From the Blogside

Six Deadly Justifications of the “Star Wars” Movie-Verse from Citizenjess and Patientalien. My god, have they been suffering through reading too???

NerfHerdersAnonymous on a key Star Wars/Mozart connection. Friday was the composer’s 250th birthday.

Lavagrrrl on participating in the Detroit Symphony Orchestra’s Music Of The Star Wars Saga.

Imadra_blue’s thoughts on Alternate Universe and Alternate Reality fics in Star Wars and Harry Potter fics.

Oninobara on Padme and her relegation to the ghetto of the “Loving Girlfriend.”

Jediwonderboy rants on how Han Solo has been written in the EU. Courtship of Princess Leia: Bring SW fans together in WTF moments since 1994.

Anton of Link Right 2 on the Ben Franklin commemorative coin’s freak resemblance to Palpatine. Spooky.

Slithytove on the difference between science fiction and fantasy.

As usual, big thanks to Jedi News. Find a post that you thinks deserves a place in the next edition of From the Blogside? Email Dunc at with the URL.

From the blogside

Imadra_blue rants on fandom perceptions of Anakin and Mace.

Lazypadawan isn’t fond of the theory that the Sith created Anakin.

Jaded_skys defends Padme, and Cadesama posted notes on the Padme/Anakin pairing.

An essay by Abel G. Peña is being published as part of an e-book.

Also on, Paul ponders who else was being held on the Death Star’s detention level, Pablo calls out Fox News for not doing their homework and Bonnie finds Indiana Jones mash-ups.

I am indebted to the fine folks at Jedi News from linking to some of the Livejournal posts.

From the Blogside

Inner Bitch watches the entire saga (in release order) and is more than a little surprised.

Halagard takes a look at what the Expanded Universe might look like if it started after the release of the prequels.

Meanwhile, Jeff Dillon of The Disembodied Brain picks up The Joiner King and The Unseen Queen. He’s not impressed.

Shoiryu slashes out for a bit, but calms down for a nice discussion of the Master and Padawan attachment.

A short thread on Padme as Anakin’s anima breeds an entire community devoted to the subject. Neat!

In the realm of, there’s a new multiblog for Official Star Wars artists.

Keeping up with the Joneses

Life is too short to keep up with all of, but here are few recent gems from the VIP section:

Tasty Taste’s (Leland Chee) Death Star timeline

Dan Wallace on whether Star Wars is science fiction or space fantasy and an unofficial list of Grand Admirals.

Halagard (Abel G. Pena) has a lengthy discourse on Mace Windu and the Jedi Order.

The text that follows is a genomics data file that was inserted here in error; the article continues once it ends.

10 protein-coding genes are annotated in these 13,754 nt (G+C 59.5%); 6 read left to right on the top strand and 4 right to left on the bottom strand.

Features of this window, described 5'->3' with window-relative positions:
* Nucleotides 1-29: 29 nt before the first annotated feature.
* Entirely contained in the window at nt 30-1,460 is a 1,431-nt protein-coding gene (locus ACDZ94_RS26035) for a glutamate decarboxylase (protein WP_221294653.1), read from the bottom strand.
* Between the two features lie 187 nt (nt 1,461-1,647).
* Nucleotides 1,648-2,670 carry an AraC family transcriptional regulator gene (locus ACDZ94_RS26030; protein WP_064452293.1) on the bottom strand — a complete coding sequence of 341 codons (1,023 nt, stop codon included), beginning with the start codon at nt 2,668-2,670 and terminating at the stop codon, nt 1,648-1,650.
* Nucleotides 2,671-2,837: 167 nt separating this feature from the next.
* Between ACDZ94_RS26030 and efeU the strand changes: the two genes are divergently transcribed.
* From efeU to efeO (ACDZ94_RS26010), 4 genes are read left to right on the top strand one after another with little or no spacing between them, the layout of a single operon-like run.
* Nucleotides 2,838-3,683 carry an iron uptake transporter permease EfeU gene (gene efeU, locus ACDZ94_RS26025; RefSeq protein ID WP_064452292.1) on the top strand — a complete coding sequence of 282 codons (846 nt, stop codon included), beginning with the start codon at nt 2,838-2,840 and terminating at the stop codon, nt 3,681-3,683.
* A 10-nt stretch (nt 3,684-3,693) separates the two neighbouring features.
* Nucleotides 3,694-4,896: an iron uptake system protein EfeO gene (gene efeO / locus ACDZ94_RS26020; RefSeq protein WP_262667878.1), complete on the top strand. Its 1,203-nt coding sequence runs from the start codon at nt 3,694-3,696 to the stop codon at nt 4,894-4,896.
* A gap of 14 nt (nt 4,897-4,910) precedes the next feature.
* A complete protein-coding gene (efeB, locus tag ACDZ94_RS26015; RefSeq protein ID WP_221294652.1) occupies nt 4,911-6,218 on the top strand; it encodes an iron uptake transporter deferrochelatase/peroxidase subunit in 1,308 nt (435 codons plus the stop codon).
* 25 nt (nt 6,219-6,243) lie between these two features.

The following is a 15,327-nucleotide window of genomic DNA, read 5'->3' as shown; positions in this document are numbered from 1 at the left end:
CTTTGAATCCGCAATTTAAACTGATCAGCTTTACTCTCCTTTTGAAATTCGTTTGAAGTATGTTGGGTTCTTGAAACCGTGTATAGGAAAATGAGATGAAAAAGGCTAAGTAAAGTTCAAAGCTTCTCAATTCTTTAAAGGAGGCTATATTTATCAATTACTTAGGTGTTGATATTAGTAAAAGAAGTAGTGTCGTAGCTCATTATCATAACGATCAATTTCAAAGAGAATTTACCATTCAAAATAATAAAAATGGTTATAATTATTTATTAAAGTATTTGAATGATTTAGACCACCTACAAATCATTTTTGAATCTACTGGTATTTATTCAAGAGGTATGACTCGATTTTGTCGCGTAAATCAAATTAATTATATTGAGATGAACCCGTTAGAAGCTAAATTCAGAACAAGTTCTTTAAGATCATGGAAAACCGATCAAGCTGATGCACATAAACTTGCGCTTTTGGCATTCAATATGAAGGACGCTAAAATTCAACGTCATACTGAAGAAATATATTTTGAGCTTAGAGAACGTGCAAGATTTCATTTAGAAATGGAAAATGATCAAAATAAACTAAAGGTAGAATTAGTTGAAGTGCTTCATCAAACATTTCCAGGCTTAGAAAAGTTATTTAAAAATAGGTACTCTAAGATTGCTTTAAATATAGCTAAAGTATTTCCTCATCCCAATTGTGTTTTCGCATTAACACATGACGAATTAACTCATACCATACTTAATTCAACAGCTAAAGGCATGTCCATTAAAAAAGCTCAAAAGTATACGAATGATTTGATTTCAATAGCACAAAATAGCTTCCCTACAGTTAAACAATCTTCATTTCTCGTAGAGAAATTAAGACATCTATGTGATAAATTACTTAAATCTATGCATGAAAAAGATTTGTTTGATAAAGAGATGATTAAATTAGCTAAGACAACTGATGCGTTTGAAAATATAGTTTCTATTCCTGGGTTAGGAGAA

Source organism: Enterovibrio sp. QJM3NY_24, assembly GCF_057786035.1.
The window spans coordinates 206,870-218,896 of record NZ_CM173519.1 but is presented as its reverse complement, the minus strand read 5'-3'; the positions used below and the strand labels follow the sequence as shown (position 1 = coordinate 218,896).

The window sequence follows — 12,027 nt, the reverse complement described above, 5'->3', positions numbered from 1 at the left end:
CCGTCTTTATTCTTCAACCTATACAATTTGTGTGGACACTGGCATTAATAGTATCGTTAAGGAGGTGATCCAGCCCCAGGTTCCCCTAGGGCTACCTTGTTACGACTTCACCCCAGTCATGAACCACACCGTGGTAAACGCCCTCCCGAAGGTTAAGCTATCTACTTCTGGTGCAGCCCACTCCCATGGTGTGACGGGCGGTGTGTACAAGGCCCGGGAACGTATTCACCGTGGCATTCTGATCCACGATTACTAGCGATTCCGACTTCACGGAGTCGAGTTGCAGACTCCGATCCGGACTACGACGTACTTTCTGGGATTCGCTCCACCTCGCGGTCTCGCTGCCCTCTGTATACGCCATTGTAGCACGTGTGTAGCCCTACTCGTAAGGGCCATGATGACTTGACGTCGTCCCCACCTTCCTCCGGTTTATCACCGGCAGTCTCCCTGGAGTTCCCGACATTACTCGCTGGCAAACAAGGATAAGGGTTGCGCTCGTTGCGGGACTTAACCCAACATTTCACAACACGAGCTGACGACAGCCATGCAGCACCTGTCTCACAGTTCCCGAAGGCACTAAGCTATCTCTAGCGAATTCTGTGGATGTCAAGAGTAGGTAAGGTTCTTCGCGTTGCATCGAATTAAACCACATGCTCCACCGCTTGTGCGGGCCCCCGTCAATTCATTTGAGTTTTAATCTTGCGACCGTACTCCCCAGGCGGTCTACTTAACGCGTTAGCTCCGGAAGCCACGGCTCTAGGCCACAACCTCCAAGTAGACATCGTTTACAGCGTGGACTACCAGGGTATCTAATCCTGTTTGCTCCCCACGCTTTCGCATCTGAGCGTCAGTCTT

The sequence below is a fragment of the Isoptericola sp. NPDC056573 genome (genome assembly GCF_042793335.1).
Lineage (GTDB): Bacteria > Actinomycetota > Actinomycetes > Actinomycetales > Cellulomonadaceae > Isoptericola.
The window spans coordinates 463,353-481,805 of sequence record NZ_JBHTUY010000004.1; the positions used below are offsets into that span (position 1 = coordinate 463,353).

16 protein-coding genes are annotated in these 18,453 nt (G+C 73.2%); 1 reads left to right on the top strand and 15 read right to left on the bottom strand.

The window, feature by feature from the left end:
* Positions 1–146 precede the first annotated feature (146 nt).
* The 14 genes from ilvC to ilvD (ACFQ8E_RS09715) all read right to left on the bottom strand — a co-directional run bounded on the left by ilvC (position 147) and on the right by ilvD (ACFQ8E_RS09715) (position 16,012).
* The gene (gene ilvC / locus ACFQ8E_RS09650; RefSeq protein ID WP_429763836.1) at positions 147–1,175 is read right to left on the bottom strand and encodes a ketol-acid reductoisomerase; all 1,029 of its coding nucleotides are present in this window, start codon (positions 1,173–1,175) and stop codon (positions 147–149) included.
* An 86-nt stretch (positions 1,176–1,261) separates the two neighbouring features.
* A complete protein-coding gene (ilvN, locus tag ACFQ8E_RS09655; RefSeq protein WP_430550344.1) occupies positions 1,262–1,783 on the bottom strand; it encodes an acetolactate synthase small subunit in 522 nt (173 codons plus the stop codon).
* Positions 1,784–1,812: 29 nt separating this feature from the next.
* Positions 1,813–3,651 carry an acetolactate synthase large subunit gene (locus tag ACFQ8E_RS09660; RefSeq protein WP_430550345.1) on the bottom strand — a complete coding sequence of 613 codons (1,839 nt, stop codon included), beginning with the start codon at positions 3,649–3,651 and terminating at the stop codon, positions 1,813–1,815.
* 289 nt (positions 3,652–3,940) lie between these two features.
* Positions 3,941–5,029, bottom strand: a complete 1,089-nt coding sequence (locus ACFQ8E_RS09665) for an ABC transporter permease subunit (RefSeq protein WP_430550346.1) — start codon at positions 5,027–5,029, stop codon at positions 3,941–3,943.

Ghent (Paul Ens) on how Leia remembers Padme.

And last but certainly not least, JessaJediB (Mary Franklin) on Leia and Bail in the Radio Drama.

And comments are now enabled! I’m not sure if you have to be a Hypespace member to comment as you do to have a blog, but a account is required. You can check up on all the lastest VIP postings here.

Links to (get) chew(ie) on

Club Jade’s own Bad Methodist explores the personal, political, and spiritual fall of Anakin Skywalker.

In the press, USA Today goes to Lucasfilm for answers to some of the questions raised by Revenge of the Sith, while The Christian Science Monitor profiles Charles Ross and The One-Man Star Wars Trilogy.

There’s a new daily newsletter for the ever-expanding Star Wars fandom on Livejournal. Jedi News is a daily roundup of icons, fanfic, essays, and other links of interest in much the same vein as the Harry Potter fandom’s Daily Snitch.

SF Site reviews The Dharma of Star Wars, but says that the Star Wars content is slim. On a similar note, Star Wars And Philosophy gets a much better review over at Saga Journal.

I, Hollywood

John Scalzi has some good things to say about I, Robot and the nature of Hollywood adaptations:

Allow me to put on my pontificating hat here and tell you an obvious truth: Hollywood doesn’t care about source material. When a major movie studio buys a novel (or in this case, a collection of stories) to adapt into a film, it stops being material of a fixed nature; it becomes suddenly fluid, and you’ll find vast chunks of the book sliding out, getting rearranged or simply being ignored for the expediencies of the filmmakers and the studio. Let me make it even more clear: It is a rare book that makes it through the film adaptation process without great violence being done to it.

And this is not always a bad thing. I think some of the most successful literary-to-film transfers have been ones in which Hollywood does what Hollywood does — substantially guts and reworks the source material to adapt it to the needs of the filmmakers. The obvious example here is Blade Runner, which is of course a mightily reworked version of Do Androids Dream of Electric Sheep? by Philip K Dick. It’s entirely possible a filmed version that is more faithful to the original novel could have been made; on the other hand, Blade Runner is excellent. It’s a fair trade.